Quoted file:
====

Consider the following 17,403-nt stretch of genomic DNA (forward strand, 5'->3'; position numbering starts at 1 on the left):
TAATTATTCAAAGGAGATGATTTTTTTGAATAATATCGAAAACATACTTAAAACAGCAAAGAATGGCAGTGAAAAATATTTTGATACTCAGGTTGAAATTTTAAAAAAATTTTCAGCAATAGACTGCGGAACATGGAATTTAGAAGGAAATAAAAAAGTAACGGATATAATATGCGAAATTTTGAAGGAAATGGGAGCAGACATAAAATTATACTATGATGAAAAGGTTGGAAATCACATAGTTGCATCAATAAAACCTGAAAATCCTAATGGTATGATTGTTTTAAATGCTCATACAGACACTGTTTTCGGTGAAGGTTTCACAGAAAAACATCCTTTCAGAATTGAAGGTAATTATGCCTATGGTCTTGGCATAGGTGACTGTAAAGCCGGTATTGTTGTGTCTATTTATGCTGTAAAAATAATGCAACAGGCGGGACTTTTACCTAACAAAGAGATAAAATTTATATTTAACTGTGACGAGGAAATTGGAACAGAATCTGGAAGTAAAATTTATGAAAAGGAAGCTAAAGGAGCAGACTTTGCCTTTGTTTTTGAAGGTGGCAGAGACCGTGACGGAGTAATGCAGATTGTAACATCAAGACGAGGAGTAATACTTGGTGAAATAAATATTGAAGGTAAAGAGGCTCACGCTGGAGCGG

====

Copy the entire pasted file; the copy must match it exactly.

Consider the following 17,403-nt stretch of genomic DNA (forward strand, 5'->3'; position numbering starts at 1 on the left):
TAATTATTCAAAGGAGATGATTTTTTTGAATAATATCGAAAACATACTTAAAACAGCAAAGAATGGCAGTGAAAAATATTTTGATACTCAGGTTGAAATTTTAAAAAAATTTTCAGCAATAGACTGCGGAACATGGAATTTAGAAGGAAATAAAAAAGTAACGGATATAATATGCGAAATTTTGAAGGAAATGGGAGCAGACATAAAATTATACTATGATGAAAAGGTTGGAAATCACATAGTTGCATCAATAAAACCTGAAAATCCTAATGGTATGATTGTTTTAAATGCTCATACAGACACTGTTTTCGGTGAAGGTTTCACAGAAAAACATCCTTTCAGAATTGAAGGTAATTATGCCTATGGTCTTGGCATAGGTGACTGTAAAGCCGGTATTGTTGTGTCTATTTATGCTGTAAAAATAATGCAACAGGCGGGACTTTTACCTAACAAAGAGATAAAATTTATATTTAACTGTGACGAGGAAATTGGAACAGAATCTGGAAGTAAAATTTATGAAAAGGAAGCTAAAGGAGCAGACTTTGCCTTTGTTTTTGAAGGTGGCAGAGACCGTGACGGAGTAATGCAGATTGTAACATCAAGACGAGGAGTAATACTTGGTGAAATAAATATTGAAGGTAAAGAGGCTCACGCTGGAGCGG